Water causes plant roots to undergo form shifts and develop new branches, according to studies

Water causes plant roots to undergo form shifts roots of a tree
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Water causes plant roots to undergo form shifts and develop new branches, according to studies

Researchers have found that plant roots change their structure to increase water uptake; they stop branching when they lose contact with water and only start again when they reestablish contact with moisture, allowing them to survive even in the driest conditions.

Researchers from the University of Nottingham have found a brand-new water sensing system in plants that they have dubbed “hydro-signaling”; this mechanism demonstrates how hormone transport is connected to water fluxes. The results were released in Science today.

For life to exist on Earth, water is the rate-limiting molecule. Global agriculture is suffering from water stress to an even greater extent as a result of climate change’s damaging effects. Rainfall patterns are changing as a result of climate change, which will particularly affect crops that rely on rain.

By changing their shape (by branching or growing deeper to secure more water), roots play a crucial role in helping plants cope with water stress. Understanding how plant roots respond to water stress is crucial for “future-proofing” crops and boosting their resilience to climate change.

Researchers were able to use X-ray micro-CT imaging to correlate the transport of water with plant hormone signals that regulate root branching, revealing that roots change their structure in response to the availability of external moisture.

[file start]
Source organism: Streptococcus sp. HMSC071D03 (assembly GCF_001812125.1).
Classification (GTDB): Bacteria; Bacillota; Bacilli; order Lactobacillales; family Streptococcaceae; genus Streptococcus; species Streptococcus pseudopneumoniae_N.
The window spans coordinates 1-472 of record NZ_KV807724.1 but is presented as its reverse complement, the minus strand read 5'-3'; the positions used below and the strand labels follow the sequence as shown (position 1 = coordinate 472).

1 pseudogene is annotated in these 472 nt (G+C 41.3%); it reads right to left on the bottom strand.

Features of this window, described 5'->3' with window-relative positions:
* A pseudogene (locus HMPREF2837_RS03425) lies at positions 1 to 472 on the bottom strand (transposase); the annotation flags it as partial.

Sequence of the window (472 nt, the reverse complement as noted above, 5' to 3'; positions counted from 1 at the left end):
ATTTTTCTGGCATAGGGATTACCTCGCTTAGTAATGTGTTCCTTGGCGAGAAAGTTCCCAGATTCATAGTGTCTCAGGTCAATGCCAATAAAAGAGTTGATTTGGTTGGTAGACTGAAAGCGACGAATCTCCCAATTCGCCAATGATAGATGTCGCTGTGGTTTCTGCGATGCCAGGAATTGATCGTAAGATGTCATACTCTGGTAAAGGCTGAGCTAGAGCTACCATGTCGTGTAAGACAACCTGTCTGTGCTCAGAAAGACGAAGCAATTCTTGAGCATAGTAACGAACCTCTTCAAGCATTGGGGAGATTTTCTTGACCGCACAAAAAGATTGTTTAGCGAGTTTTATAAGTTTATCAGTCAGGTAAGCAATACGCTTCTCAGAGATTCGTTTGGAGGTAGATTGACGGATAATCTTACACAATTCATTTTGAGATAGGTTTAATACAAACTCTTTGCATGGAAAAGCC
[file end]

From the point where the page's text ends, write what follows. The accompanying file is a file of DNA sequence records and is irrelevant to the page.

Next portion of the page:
The study offers vital details on the essential genes and mechanisms regulating root branching in response to scarce water availability, assisting researchers in developing fresh methods to regulate root architecture to improve water uptake and crop productivity.

One of the primary authors and postdoctoral scholar from the School of Biosciences, Dr. Poonam Mehra, explains that a vital hormone signal called auxin flows inward with water when roots come into touch with moisture, causing new root branches to form. On the other hand, when roots lose touch with moisture, they rely on internal water supplies that mobilize an additional hormone signal (ABA) outwards, acting to prevent the branching signal’s inward travel. Plant roots can fine-tune their form to local conditions and enhance foraging thanks to this straightforward but elegant mechanism.

The study’s co-leader, Professor Malcolm Bennett, added that the understanding of how to future-proof crops and discover strategies to ensure excellent crop yields even in the most difficult climates depends critically on our research on plants. This discovery is a crucial first step in knowing how to build plants that can still obtain water in these conditions, even though our climate is already getting hotter.


Poonam Mehra et al. (2022). Hydraulic flux-responsive hormone redistribution determines root branching, Science (2022). DOI: 10.1126/science.add3771. www.science.org/doi/10.1126/science.add3771


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